July 22, 2024

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‘Like underwater fires’: The Great Barrier Reef had its hottest summer on record

‘Like underwater fires’: The Great Barrier Reef had its hottest summer on record

A similar situation to the environmental disaster caused by uncontrolled forest fires on the surface of the earth is being experienced by the underwater Great Barrier Reef.

the the great Barrier Reef It has just experienced its worst summer on record, and the US-based National Oceanic and Atmospheric Administration (NOAA) announced last month that… The world is witnessing a rare global mass coral bleaching event – the fourth since the late 1990s – affecting at least 53 countries. Coral reefs are a victim of rising global temperatures that have broken historic records over the past year. Both fossil fuels, which increase carbon emissions, and the impact of El Niño, which causes ocean temperatures in this part of the world, have greatly affected the situation on the Great Barrier Reef, off the east coast of Australia.

Coral reefs around the world are being bleached by rising sea temperatures / Image: EPA

CNN is hosting a major program on the Great Barrier Reef, which is particularly affected by the climate crisis. “What is happening now in our oceans They are like fires under water“We will have so much warming that we will reach a tipping point and we won’t be able to come back from it,” Kate Quigley, a lead researcher at Australia’s Mindero Foundation, told CNN. pridect.

the Coral bleaching This occurs when sea heat puts corals under stress, forcing them to expel algae from their tissues, draining their color. Corals can recover from bleaching if temperatures return to normal, but they will die if the water remains warmer than normal. “It’s a disaster,” said Professor Uwe Høgh-Guldberg, a climate scientist at the University of Queensland in Australia and chief scientist at the Great Barrier Reef Foundation. “Temperatures have become so hot, they are off the charts… they have never been recorded at this level before.”

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A quarter of the species that depend on coral reefs would disappear if coral reefs disappeared / Image: EPA

What the destruction of marine ecosystems means for biodiversity

This will destroy marine ecosystems About a quarter of all species that depend on coral reefs eventually end for their survival – and will threaten an estimated 1 billion people who depend on coral reef fish for their food and livelihoods. Coral reefs also provide vital protection for coastlines, reducing the effects of floods, hurricanes and sea level rise. “Humanity is being threatened at a rate that I’m not sure we really understand,” Hoegh-Guldberg told CNN.

Great Barrier Reef/Photo: EPA

beyond the Great Barrier Reef, The massive heat wave sweeping the globe has already affected some of the world’s most famous coral reefs – Including those in the Red Sea, Indonesia and Seychelles. Last year, rising ocean temperatures also caused a spike, and US experts predict more damage next summer. “I’m increasingly concerned about the summer of 2024 for the greater Caribbean and Florida,” said Derek Manzello, coordinator of NOAA’s Coral Reef Monitoring Program. In February, the National Oceanic and Atmospheric Administration (NOAA) added three new levels to its coral bleaching warning maps to allow scientists to assess the new extent of underwater temperature rise.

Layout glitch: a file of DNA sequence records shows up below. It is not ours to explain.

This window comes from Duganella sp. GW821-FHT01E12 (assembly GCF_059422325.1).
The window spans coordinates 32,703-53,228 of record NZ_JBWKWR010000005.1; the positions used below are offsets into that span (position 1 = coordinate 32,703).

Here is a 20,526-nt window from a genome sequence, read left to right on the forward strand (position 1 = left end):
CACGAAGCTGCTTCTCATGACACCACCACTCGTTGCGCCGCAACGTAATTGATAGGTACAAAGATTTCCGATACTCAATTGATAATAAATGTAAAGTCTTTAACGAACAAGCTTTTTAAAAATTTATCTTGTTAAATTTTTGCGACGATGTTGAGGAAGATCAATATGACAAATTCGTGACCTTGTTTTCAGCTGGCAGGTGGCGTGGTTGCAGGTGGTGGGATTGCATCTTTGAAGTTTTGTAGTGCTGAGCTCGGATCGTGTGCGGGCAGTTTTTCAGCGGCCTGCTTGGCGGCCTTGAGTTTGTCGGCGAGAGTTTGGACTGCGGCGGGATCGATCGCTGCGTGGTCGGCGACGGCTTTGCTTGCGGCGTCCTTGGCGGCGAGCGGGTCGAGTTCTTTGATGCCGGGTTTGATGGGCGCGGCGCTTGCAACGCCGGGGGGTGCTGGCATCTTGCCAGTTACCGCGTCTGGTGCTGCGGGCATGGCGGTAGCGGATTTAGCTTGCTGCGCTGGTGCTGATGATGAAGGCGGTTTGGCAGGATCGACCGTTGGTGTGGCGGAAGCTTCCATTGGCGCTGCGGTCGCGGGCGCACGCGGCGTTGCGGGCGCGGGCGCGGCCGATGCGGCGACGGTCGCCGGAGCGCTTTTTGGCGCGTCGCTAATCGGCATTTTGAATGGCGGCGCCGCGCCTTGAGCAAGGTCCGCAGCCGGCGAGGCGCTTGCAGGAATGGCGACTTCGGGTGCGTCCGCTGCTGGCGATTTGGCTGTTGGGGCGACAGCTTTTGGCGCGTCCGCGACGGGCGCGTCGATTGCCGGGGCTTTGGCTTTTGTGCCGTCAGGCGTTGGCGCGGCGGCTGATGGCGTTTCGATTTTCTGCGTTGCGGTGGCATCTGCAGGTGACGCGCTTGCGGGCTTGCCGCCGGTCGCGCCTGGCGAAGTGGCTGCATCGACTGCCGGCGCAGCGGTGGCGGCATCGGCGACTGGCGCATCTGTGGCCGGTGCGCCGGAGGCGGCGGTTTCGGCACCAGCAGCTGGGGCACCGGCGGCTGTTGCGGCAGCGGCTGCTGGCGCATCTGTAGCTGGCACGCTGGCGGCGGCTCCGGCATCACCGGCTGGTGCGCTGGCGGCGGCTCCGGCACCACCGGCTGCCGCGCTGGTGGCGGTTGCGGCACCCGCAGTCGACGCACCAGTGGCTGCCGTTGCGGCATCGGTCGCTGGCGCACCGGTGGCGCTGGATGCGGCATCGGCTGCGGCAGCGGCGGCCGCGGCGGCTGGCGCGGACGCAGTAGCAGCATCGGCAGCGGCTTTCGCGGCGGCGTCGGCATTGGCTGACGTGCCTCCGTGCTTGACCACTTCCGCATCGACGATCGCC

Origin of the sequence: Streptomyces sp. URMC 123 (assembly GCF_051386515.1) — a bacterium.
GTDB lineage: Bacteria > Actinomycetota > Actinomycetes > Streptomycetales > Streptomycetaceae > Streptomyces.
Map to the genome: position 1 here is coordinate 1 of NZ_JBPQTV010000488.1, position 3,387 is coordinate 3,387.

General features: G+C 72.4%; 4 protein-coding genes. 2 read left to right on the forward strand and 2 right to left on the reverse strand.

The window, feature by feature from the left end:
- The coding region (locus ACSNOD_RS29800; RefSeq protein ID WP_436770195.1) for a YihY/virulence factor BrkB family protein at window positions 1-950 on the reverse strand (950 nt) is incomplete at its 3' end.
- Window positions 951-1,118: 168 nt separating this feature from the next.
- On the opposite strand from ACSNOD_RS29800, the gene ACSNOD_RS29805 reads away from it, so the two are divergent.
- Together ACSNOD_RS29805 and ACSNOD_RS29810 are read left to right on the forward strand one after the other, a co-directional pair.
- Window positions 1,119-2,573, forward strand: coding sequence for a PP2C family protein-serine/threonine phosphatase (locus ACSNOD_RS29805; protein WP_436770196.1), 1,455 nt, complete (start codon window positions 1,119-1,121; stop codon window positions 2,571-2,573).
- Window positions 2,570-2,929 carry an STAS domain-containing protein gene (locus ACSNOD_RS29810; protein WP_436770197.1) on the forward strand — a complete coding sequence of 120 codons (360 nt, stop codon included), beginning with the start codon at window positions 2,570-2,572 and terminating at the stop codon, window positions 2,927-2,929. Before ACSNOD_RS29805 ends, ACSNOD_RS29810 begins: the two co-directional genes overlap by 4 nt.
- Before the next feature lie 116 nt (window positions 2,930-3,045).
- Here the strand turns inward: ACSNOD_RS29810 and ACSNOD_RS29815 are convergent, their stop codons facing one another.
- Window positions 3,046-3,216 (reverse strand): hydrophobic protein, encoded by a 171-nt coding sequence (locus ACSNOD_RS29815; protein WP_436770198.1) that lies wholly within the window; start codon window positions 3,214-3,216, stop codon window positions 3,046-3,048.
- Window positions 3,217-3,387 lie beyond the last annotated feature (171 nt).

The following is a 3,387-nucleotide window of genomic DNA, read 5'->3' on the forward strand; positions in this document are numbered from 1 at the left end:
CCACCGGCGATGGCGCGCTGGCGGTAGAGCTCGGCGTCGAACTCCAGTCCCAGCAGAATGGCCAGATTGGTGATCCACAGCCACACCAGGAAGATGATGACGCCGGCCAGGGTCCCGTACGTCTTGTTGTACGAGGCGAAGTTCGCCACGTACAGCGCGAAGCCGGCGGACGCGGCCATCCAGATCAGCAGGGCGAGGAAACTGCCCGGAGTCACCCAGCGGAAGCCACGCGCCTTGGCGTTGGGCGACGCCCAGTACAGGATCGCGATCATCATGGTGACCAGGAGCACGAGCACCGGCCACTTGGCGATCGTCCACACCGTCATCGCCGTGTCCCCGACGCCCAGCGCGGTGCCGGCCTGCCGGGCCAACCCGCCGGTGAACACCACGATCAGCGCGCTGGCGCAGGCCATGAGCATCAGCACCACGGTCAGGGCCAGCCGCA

Australia, fossil fuels and efforts to save the Great Barrier Reef

Over the past six years, Peter Harrison and his team at Southern Cross University in New South Wales have been developing the In Vitro Coral Fertilization programme. To increase coral reproduction On every coral reef. Researchers use fishing nets to capture healthy coral brood and then develop the larvae in floating tanks before releasing them into damaged areas of the reef to help the reefs recover. “We need to act now to preserve coral life on as many reefs around the planet as possible,” Harrison said.

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There are also research projects at the Australian Institute of Marine Science (AIMS) looking at breeding heat-tolerant corals that can survive high temperatures and developing artificial intelligence tools to try to make some processes scalable to suit the sheer size of coral reefs.

The Australian government has faced criticism for pumping hundreds of millions of dollars into countless coral reef research projects while doubling the use and production of climate-changing fossil fuels – as well as agreeing to open four new coal mines by 2023.

Australia has committed to obtaining 82% of its electricity needs from renewable sources by 2030, and embarking on a path to net-zero emissions by 2050. But this pace of transition is too slow for many activists, who suggest we are at a tipping point.

Coral reefs on Earth are dying

Scientists predict that at the current rate of warming, the average global temperature could be 2 degrees Celsius above pre-industrial levels by 2050. At this level of heat, 99% of coral reefs will simply die. For marine biologists watching this death, there is a real sense of sadness. David Washenfeld, research program director at AIMS, said everyone associated with coral reefs “experiences” feelings of sadness and helplessness. “The path we’re on now is really scary,” he says.

Average ocean temperature from 1979 to present / Source: Copernicus Climate Change Service / ECMWF / CNN

Harrison, the researcher at Southern Cross University, described it as “ecological grief”: “If you swam over a reef system that just a few months ago was so vibrant and colourful, the sounds of the reef are amazing.” “And you swim over it again, and the whole thing looks like a graveyard. It is as silent as a cemetery».

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With information from CNN